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Apache Maven Simplifies the Java Build Process—Even More Than Ant : Page 2

Apache Maven's reuse mechanisms simplify the build process and generally improve upon the popular Ant tool's functionality. In fact, developer and Java technology trainer Dave Ford believes Maven could very well replace Ant as your preferred Java build tool.


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Create a Simple Maven Project
Take the following the steps to create a simple Maven project and run a few Maven goals.
  1. Create the project directory:


  2. Create a directory for java source code:


  3. Create directories for your package structure (smartsoft.daven.*):


  4. Create a simple class called Box:

    File name:



    package smartsoft.daven; public class Box { private int length; private int width; public Box(int length, int width) { this.length = length; this.width = width; } public int getArea(){ return length * width; } }

  5. Create a minimal POM:

    File name:



    <project> <id>daven</id> <currentVersion>1.0</currentVersion> <build> <sourceDirectory> ${basedir}/src/java </sourceDirectory> </build> </project>

Now, run one of Maven's built-in goals, java:compile. Open a command prompt, switch into your project directory (C:\daven), and type:

maven java:compile

Your screen output should look like this:

C:\daven> maven java:compile java:prepare-filesystem: java:compile: [echo] Compiling to C:\daven/target/classes BUILD SUCCESSFUL Total time: 33 seconds

Note that the java:compile goal has, as a prerequisite, the java:prepare-filesystem goal. Maven's prerequisite is analogous to Ant's depends.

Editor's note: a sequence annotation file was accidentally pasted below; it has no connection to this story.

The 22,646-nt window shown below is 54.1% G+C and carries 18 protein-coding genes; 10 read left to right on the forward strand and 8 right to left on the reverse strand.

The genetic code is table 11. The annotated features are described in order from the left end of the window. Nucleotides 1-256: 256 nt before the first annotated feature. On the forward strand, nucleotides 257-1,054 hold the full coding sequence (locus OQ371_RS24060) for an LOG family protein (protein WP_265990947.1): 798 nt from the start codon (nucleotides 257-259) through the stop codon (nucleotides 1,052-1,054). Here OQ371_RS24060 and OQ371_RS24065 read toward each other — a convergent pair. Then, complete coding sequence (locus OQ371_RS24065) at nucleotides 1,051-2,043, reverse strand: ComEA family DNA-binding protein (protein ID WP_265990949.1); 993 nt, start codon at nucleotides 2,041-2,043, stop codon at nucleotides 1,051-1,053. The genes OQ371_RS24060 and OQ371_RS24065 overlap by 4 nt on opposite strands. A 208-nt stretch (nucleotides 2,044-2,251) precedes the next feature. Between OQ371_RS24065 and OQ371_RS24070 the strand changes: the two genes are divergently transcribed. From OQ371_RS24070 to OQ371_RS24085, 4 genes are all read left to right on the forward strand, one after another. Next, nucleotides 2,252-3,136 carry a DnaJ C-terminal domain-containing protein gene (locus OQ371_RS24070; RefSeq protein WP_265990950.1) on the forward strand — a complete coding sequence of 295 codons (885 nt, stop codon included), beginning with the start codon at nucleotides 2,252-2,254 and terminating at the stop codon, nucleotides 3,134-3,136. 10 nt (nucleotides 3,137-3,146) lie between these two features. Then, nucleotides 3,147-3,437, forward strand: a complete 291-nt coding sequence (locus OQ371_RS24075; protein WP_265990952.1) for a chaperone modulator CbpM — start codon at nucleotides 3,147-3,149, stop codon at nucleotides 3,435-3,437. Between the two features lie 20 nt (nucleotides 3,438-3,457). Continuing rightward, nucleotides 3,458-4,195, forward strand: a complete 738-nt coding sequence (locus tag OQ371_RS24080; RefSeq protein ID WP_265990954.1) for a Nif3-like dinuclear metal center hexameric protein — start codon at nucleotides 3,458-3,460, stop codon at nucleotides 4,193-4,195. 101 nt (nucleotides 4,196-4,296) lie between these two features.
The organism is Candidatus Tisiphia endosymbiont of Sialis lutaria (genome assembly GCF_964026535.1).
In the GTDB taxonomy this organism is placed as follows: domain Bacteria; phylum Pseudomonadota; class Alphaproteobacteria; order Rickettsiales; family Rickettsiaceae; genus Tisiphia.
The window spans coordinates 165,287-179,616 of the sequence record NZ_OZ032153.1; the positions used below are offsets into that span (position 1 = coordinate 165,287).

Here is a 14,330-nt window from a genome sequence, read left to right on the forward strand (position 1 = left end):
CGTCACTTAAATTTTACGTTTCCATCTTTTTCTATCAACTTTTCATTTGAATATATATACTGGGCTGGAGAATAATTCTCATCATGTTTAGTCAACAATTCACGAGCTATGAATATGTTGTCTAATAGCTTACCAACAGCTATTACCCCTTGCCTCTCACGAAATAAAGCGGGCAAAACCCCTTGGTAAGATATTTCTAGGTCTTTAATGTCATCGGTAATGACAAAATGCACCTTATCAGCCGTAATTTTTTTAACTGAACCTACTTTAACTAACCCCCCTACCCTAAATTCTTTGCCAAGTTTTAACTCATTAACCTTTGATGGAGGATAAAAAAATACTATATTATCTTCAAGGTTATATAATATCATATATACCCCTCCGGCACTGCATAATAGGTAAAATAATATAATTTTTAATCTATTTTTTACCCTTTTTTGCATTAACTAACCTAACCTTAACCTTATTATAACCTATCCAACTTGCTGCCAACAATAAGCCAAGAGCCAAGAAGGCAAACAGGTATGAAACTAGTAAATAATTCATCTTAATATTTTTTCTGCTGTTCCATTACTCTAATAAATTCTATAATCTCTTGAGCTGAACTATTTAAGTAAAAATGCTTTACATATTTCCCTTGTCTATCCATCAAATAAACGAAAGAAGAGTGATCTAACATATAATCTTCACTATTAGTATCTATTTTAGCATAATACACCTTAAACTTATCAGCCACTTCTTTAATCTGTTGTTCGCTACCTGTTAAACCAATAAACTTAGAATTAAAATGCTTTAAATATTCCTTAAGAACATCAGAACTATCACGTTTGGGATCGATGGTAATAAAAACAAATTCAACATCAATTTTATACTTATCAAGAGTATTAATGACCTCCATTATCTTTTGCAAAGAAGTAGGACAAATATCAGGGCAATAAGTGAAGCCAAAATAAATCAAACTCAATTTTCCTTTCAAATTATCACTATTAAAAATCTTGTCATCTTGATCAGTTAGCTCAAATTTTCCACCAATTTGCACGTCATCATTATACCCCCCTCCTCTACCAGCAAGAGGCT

When you look at your file system, you'll see that Maven created an output directory structure for your class files and placed the compiled class in it. It also created some directories related to unit testing, which I will discuss shortly. Here is what your directory structure looks like now:

c:\daven src java smartsoft daven Box.java target classes smartsoft daven Box.class test-classes test-reports

Try a few more goals. At the command prompt, type:

maven jar

Your screen output should look like this:

C:\daven> maven jar java:prepare-filesystem: java:compile: [echo] Compiling to C:\daven/target/classes java:jar-resources: test:prepare-filesystem: test:test-resources: test:compile: [echo] No test source files to compile test:test: [echo] No tests to run BUILD SUCCESSFUL Total time: 6 seconds

Note that the jar goal has a number of other goals as prerequisites. Namely:

java:prepare-filesystem java:compile java:jar-resources test:prepare-filesystem test:test-resources test:compile test:test

Also, note that Maven created a jar file in the target directory called daven-1.0.jar. It derived the file name from the projectId and currentVersion elements in your project.xml file. Now try the clean goal. At the command prompt, type:

maven clean

Your screen output should look like this:

C:\daven> maven clean clean:clean: [delete] Deleting directory C:\daven\target BUILD SUCCESSFUL Total time: 7 seconds

If you examine your file system, you'll see that the target folder has been deleted.

Understanding Goals
You've now seen three of Maven's goals: java:compile, jar, and clean. Remember that although Maven goals are the equivalent of Ant Targets, you don't need to create the goals yourself. Maven provides most of the goals you'll need. As of this writing, Maven shipped about 312 goals.

Also keep in mind that Maven's goals are organized into plug-ins. In fact, the Maven Web site describes the tool as a "small core that works with a satellite of plug-ins." Most of Maven's functionality comes in the form of plug-ins. Plug-ins even provide the prefixes in the goal names. For example, java:compile refers to the compile goal of the java plug-in. And kodo:enhance refers to the enhance goal of the kodo plug-in. If you run a plug-in without a goal name, you'll invoke the default goal for that plug-in. For example, maven jar invokes the jar plug-in's default goal.

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